Ideas and information in the world of non-compete and trade secrets law.
Thursday, December 12, 2013
The Doctor Is In (or Out)? Physician Non-Compete Agreements
"Only those who regard healing as the ultimate
goal of their efforts can, therefore, be designated as physicians.” — Rudolf
He was a 19th century physician widely
regarded as one of the most influential doctors of his time, but Rudolf Virchow
clearly did not foresee that medicine would be big business one day.It’s such big business that physician
practices – and in some cases hospitals – work like crazy to make sure that patients
don’t follow good doctors when those doctors seek employment elsewhere.
But even if the profession is forgetting about patients, state laws are not. Citing patient care and protection as the reason, some states prohibit
physician non-compete agreements.Colorado,
Delaware and Massachusetts do so by statute.Pennsylvania hopes to follow suit with
legislation sponsored by the Pennsylvania Medical Society, which would oppose
the use of non-competes in physician employment contracts.
Other states have simply prohibited the use of
non-competition agreements among professionals, a category in which physicians
clearly fall.Alabama is one example,
which not only disallows non-competes for physicians, but
also for physical therapists.
But in the great State of Michigan, where I
practice, non-competes are routinely enforced against physicians.In the last year, I’ve handled three cases involving
non-compete clauses in physician employment agreements – all of which were
enforced.In this post, I described the
perilous hearing in which a court ordered my cardiologist clients to refrain
from practicing at several different hospitals.Six months ago, I obtained an order on behalf of a physician practice
group against three doctors who violated their non-compete agreements.Last spring, I settled a case in which my
opponent represented a podiatry practice and sought patient records to support
his non-compete claim.The
enforceability of the non-compete provision in that case was never at issue.
But does this mean that Michigan doesn't care about patients? Hardly. In the case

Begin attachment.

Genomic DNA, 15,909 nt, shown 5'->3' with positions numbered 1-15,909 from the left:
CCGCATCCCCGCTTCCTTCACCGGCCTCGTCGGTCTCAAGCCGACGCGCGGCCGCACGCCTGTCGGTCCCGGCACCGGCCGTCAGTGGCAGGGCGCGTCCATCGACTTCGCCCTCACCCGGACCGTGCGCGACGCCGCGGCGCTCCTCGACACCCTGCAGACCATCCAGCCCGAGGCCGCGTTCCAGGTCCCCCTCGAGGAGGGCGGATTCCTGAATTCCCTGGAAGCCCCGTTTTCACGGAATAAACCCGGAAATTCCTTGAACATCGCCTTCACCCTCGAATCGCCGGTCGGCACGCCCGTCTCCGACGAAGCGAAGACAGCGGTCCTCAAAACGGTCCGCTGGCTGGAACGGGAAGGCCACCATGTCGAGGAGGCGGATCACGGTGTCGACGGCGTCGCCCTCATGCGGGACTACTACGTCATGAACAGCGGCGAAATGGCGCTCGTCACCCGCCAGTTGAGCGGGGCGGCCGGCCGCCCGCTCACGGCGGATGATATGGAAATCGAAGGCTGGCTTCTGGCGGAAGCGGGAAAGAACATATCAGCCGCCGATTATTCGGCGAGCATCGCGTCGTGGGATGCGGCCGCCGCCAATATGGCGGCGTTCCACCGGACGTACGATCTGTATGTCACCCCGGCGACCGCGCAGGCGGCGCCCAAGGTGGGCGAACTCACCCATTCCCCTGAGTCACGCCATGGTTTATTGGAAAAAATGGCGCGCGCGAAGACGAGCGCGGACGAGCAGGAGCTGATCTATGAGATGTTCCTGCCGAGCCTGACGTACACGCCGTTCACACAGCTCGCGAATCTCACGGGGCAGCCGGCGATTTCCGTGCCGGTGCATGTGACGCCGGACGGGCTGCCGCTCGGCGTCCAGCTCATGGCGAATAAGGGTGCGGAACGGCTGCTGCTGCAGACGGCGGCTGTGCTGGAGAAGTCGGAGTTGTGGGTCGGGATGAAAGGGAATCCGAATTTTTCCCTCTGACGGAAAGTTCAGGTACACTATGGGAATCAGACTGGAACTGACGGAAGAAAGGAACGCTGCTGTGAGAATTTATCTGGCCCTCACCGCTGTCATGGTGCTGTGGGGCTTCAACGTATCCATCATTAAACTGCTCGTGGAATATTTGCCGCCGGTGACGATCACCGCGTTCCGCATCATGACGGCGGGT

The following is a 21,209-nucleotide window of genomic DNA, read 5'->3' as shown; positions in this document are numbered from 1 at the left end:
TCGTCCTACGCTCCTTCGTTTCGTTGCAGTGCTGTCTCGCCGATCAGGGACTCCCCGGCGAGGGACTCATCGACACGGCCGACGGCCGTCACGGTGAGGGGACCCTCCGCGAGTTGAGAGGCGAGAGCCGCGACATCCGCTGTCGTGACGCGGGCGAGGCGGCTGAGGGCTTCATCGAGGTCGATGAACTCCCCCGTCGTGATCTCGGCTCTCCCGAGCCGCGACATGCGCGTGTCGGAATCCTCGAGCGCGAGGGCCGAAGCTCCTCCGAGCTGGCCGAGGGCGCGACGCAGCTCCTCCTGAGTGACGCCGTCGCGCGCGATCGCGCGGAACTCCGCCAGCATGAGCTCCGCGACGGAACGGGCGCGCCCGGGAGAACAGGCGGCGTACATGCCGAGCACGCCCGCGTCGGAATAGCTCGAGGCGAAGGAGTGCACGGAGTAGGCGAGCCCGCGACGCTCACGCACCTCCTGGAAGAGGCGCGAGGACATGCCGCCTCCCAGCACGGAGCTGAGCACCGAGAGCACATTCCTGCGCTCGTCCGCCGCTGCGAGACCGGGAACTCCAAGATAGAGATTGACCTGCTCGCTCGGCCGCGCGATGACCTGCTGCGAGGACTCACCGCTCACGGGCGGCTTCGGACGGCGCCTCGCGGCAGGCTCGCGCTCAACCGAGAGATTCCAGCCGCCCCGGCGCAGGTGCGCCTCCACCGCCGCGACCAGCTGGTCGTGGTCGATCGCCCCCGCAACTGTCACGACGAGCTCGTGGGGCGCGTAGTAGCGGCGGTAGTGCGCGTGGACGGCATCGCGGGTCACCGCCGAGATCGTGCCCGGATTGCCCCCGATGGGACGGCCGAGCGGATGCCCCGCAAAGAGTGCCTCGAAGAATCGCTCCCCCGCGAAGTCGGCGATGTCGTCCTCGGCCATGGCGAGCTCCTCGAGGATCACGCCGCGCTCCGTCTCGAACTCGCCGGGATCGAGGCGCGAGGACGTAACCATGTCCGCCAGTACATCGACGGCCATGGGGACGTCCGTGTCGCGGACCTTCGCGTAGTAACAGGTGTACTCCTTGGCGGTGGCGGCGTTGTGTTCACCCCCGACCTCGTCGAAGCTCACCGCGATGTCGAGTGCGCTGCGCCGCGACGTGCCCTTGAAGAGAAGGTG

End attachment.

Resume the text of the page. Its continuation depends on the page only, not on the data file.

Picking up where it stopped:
I mentioned above involving patient records, Isidore Steiner, D.P.M. v. Bonanni, the
Michigan Court of Appeals upheld the sanctity of the Michigan physician-patient
privilege and ruled that non-party patient records may not be disclosed in a
business dispute involving physicians.
Unlike HIPAA, which allows for the disclosure of
patient records in a lawsuit upon the entry of a qualified protective order,
Michigan’s physician-patient privilege provides greater protection of patient information, allowing
for disclosure only with the patient's consent.In my case, this meant the only way the plaintiff
could prove a violation by my client was if my client admitted it.The only way the plaintiff could prove
damages was through an affidavit by my client stating the amount of revenue he
had earned as a result of any breach.
Therein lies the rub: on the one hand, Michigan
courts will enforce non-compete agreements against doctors.Of course, there must be proof of a violation.But if a main source of that proof cannot be
disclosed by the physician accused of the violation, how do plaintiffs enforce
their contractual rights?
The court in the Steiner
case recognized this problem, but instead of addressing it, punted:
[W]e say that
it is not our role to address either the wisdom of a physician's efforts to
restrict with whom a patient may consult or the appropriate business or legal
means by which a corporation can effectively protect its practice. Instead, our
limited role is to decide whether the names, addresses, and telephone numbers
of nonparty patients are protected from disclosure by law.
It seems nearly all states – their courts and their lawmakers – have recognized
the importance of the patients in the medical process (and thank goodness for
that).But it begs the question: what is
the future of non-compete agreements in the medical profession? How do we balance patient care and protection with the profession's business interests? Is a uniform act the answer?Or should the ad-hoc approach that being
taken in each state the better way to go?
I’m interested in your feedback.Sound off!I’ll share your
comments in a future post.
* Disclaimer: The ideas and opinions shared on this site are
my own and are not attributable to my employer. No amount of interaction on
this site will create an attorney-client relationship. If you have a legal
question and you ask it here, I will also answer it here (if I can), but such
answers do not guarantee results and do not create an attorney-client
relationship. If you wish to contact me directly, you may do so at
 COLO. REV. STAT.
§ 8-2-113(3); DEL. CODE ANN. tit. 6, § 2707 (2005); MASS. ANN. LAWS. ch. 112 §
Benchmark Med. Holdings, Inc. v. Barnes,
328 F. Supp. 2d 1236 (M.D. Ala. 2004). 807 N.W.2d 902 (Mich. Ct. App. 2011).  45 CFR
164.512(e) (providing for disclosure of “protected health information in the
course of any judicial or administrative proceeding” if it is subject to a
“qualified protective order”).A
qualified protective order is one that prohibits the parties from “using or
disclosing protected health information for any purpose other than the
litigation or proceeding for which such information is requested” and “requires
the return to the covered entity or destruction of the protected health
information (including all copies made) at the end of the litigation or
proceeding.”45 CFR 164.512(e)(1)(v). Steiner, supra; Mich. Com. Laws 600.2157
otherwise provided by law, a person duly authorized to practice medicine  or surgery shall not disclose
any information that the person has acquired in attending a patient in a
professional character, if the information was necessary to enable the person
to prescribe for the patient as a physician, or to do any act for the patient
as a surgeon”). Steiner, supra, at 276.